Comedian Stephen Colbert addresses the media after attending a Federal...

Comedian Stephen Colbert addresses the media after attending a Federal Election Commission (FEC) hearing to ask for a media exemption to create a political action committee (PAC). (June 30, 2011) Credit: Getty Images

Stephen Colbert learned an important lesson Thursday at the Federal Election Commission: Even a gifted comedian can't make campaign-finance law funny.

In a meeting devoid of anything beyond a gentle chuckle, the FEC decided that Colbert could go ahead with his plans to form a self-titled "super PAC" that could raise and spend unlimited money on the 2012 elections.

But the panel also concluded that the television host's employer, Viacom Corp., would have to report any help it gives to Colbert for political activities outside the "Colbert Report" show.

The FEC's 5-1 decision came as something of a relief to campaign-finance reformers, who feared the panel might go further by allowing Viacom — and thus any other media company — to spend unlimited resources in elections without having to disclose the spending.

Instead the panel gave the newly registered "Colbert Super PAC" a relatively narrow media exemption applicable only to the humorist's show. Any assistance from Viacom outside the show must be treated as "in-kind" contributions and reported to the FEC.

Nonetheless, the decision showed how far the law has loosened in the wake of a 2010 Supreme Court decision allowing unfettered corporate spending in elections. Super PACs like Colbert's did not exist until after that ruling, but they now number more than 100.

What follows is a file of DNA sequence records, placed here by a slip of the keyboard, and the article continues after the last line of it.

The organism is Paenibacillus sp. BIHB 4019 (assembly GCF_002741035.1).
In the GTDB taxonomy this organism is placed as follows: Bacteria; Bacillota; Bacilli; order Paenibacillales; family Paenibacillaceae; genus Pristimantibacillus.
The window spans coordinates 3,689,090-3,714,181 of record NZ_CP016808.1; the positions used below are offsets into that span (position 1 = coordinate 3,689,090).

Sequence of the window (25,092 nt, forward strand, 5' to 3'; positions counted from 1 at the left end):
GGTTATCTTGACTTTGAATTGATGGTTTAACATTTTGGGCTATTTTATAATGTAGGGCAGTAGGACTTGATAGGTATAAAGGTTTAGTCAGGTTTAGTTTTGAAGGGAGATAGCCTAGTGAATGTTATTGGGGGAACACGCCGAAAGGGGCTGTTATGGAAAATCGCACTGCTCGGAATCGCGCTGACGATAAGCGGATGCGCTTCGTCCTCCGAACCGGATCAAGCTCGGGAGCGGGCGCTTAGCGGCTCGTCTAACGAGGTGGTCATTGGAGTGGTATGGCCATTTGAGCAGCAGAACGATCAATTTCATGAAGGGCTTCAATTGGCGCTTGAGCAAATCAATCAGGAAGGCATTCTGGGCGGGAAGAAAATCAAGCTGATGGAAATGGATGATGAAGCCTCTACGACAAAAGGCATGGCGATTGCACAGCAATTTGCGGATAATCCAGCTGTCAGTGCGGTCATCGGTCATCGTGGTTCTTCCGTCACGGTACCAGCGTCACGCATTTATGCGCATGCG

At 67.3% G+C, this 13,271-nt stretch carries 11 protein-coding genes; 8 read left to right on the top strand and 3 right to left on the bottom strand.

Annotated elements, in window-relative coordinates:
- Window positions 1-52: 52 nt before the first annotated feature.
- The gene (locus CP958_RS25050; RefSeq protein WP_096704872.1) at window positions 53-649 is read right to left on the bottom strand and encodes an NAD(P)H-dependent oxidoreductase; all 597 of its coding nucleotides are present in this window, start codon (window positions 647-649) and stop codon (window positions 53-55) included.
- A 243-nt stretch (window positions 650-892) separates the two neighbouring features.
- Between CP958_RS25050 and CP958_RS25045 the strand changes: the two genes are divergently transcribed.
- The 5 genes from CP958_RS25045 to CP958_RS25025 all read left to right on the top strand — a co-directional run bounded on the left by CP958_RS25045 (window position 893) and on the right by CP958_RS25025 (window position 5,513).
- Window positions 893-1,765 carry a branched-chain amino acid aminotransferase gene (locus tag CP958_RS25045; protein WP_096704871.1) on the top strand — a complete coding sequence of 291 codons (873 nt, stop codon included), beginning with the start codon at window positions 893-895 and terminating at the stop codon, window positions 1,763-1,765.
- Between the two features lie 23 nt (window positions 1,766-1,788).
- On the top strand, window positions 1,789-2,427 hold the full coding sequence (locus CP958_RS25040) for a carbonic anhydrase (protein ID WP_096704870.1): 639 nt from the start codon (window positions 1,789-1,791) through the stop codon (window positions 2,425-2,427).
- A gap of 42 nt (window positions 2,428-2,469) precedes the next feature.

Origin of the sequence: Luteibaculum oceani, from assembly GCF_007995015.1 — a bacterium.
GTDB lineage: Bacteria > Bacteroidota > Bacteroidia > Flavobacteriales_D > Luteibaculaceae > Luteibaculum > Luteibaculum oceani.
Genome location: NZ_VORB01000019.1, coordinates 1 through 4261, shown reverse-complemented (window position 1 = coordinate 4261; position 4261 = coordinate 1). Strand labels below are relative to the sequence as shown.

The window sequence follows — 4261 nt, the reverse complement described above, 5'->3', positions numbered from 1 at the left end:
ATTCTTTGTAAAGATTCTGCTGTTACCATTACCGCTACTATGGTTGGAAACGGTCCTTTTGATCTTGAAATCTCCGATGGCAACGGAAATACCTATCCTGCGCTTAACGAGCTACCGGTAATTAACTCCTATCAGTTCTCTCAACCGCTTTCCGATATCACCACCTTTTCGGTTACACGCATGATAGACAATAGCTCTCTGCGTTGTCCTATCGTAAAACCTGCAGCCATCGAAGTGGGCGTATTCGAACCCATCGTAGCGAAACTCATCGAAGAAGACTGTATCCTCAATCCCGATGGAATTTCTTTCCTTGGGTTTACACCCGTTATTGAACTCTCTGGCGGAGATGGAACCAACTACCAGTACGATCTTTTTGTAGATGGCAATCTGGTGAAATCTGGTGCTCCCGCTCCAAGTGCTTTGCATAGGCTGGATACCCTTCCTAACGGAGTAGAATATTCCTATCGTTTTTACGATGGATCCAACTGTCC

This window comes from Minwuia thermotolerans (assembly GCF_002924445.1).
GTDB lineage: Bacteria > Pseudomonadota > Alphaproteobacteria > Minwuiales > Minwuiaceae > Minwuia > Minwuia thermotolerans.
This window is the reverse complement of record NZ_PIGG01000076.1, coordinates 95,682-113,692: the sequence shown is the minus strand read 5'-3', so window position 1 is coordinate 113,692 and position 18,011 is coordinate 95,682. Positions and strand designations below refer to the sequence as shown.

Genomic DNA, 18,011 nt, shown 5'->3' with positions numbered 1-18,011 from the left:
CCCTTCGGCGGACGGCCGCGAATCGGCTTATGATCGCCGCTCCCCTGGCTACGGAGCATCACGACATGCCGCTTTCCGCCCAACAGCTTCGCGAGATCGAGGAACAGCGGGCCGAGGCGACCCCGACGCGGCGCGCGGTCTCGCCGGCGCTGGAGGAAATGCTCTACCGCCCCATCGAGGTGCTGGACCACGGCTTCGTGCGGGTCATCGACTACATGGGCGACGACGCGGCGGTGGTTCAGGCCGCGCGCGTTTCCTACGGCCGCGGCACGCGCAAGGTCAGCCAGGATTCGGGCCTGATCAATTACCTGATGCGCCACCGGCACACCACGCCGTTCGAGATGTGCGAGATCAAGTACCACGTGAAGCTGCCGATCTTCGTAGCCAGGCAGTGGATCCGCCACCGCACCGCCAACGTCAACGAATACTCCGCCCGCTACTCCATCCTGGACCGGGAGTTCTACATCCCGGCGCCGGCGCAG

In a separate — and arguably more substantive — ruling Thursday, the FEC decided unanimously that political candidates cannot raise unlimited funds for super PACs. The decision means lawmakers can raise money only within legal FEC limits, whoever the recipient.

"The solicitation of such unlimited contributions by federal officeholders and candidates is bound to cause corruption," said Democracy 21 President Fred Wertheimer, who praised the FEC decision.

Colbert's request was part of a long-running satire by the Comedy Central host poking fun at loosened campaign finance rules. But Colbert himself said very little during the hearing, leaving most of the talking up to his attorney, Trevor Potter, and to FEC commissioners.

Meaning there were almost no jokes at all.

"If we had viewed this as just a funny request, that would have been a lot easier," said Ellen Weintraub, a Democratic FEC member.

The real parody came outside the FEC building, where Colbert began accepting donations from fans for the Colbert Super PAC.

"Some people have said, 'Is this some kind of joke?' " Colbert told the crowd. "I for one don't think participating in democracy is a joke."

Colbert continued being coy about the ultimate goal of his new PAC, and whether he would take advantage of a loosened campaign-finance environment to solicit big money from corporations and others. When asked by a reporter when the first ad might run, Colbert said: "I've got to get some money first."

Colbert was also asked whether he might run for office in 2012. "I'm not running," he said, pausing a beat for dramatic effect, "at this time."

About 100 fans, media types and hangers-on crowded in front of the FEC offices to shout questions and offer contributions. One woman was wearing a shirt covered in dollar bills; Colbert himself took donations by swiping credit cards on a specially outfitted iPad.

"Today we put liberty on lay-away," he quipped in a series of one-liners to the throng.

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